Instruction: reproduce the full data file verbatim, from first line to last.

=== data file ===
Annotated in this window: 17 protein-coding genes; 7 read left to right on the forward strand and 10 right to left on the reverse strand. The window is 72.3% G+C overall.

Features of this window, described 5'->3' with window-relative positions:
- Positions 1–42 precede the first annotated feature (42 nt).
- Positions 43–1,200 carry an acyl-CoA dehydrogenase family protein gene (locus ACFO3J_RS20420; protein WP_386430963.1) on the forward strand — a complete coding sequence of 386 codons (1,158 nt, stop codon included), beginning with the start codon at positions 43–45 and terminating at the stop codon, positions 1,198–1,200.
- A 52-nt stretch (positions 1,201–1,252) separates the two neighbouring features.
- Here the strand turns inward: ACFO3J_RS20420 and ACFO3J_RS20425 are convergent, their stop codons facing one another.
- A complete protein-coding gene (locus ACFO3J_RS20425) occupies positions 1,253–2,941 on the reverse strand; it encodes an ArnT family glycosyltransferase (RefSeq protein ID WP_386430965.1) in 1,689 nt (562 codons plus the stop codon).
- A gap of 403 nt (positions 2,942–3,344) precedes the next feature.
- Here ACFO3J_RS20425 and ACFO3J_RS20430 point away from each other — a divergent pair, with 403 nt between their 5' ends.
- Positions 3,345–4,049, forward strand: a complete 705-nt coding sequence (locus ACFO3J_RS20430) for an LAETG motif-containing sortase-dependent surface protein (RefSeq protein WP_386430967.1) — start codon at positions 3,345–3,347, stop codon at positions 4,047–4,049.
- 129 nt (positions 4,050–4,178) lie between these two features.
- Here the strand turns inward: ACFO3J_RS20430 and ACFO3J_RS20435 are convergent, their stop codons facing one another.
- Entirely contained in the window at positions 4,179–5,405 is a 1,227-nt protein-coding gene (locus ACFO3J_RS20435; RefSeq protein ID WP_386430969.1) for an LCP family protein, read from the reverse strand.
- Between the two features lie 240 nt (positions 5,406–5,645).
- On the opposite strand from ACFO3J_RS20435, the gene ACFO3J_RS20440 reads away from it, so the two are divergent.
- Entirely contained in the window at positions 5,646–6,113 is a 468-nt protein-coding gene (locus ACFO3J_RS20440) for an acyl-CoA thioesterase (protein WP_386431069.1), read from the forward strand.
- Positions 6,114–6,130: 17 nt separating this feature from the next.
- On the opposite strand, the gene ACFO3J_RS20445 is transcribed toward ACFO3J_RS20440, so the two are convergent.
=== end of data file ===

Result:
Annotated in this window: 17 protein-coding genes; 7 read left to right on the forward strand and 10 right to left on the reverse strand. The window is 72.3% G+C overall.

Features of this window, described 5'->3' with window-relative positions:
- Positions 1–42 precede the first annotated feature (42 nt).
- Positions 43–1,200 carry an acyl-CoA dehydrogenase family protein gene (locus ACFO3J_RS20420; protein WP_386430963.1) on the forward strand — a complete coding sequence of 386 codons (1,158 nt, stop codon included), beginning with the start codon at positions 43–45 and terminating at the stop codon, positions 1,198–1,200.
- A 52-nt stretch (positions 1,201–1,252) separates the two neighbouring features.
- Here the strand turns inward: ACFO3J_RS20420 and ACFO3J_RS20425 are convergent, their stop codons facing one another.
- A complete protein-coding gene (locus ACFO3J_RS20425) occupies positions 1,253–2,941 on the reverse strand; it encodes an ArnT family glycosyltransferase (RefSeq protein ID WP_386430965.1) in 1,689 nt (562 codons plus the stop codon).
- A gap of 403 nt (positions 2,942–3,344) precedes the next feature.
- Here ACFO3J_RS20425 and ACFO3J_RS20430 point away from each other — a divergent pair, with 403 nt between their 5' ends.
- Positions 3,345–4,049, forward strand: a complete 705-nt coding sequence (locus ACFO3J_RS20430) for an LAETG motif-containing sortase-dependent surface protein (RefSeq protein WP_386430967.1) — start codon at positions 3,345–3,347, stop codon at positions 4,047–4,049.
- 129 nt (positions 4,050–4,178) lie between these two features.
- Here the strand turns inward: ACFO3J_RS20430 and ACFO3J_RS20435 are convergent, their stop codons facing one another.
- Entirely contained in the window at positions 4,179–5,405 is a 1,227-nt protein-coding gene (locus ACFO3J_RS20435; RefSeq protein ID WP_386430969.1) for an LCP family protein, read from the reverse strand.
- Between the two features lie 240 nt (positions 5,406–5,645).
- On the opposite strand from ACFO3J_RS20435, the gene ACFO3J_RS20440 reads away from it, so the two are divergent.
- Entirely contained in the window at positions 5,646–6,113 is a 468-nt protein-coding gene (locus ACFO3J_RS20440) for an acyl-CoA thioesterase (protein WP_386431069.1), read from the forward strand.
- Positions 6,114–6,130: 17 nt separating this feature from the next.
- On the opposite strand, the gene ACFO3J_RS20445 is transcribed toward ACFO3J_RS20440, so the two are convergent.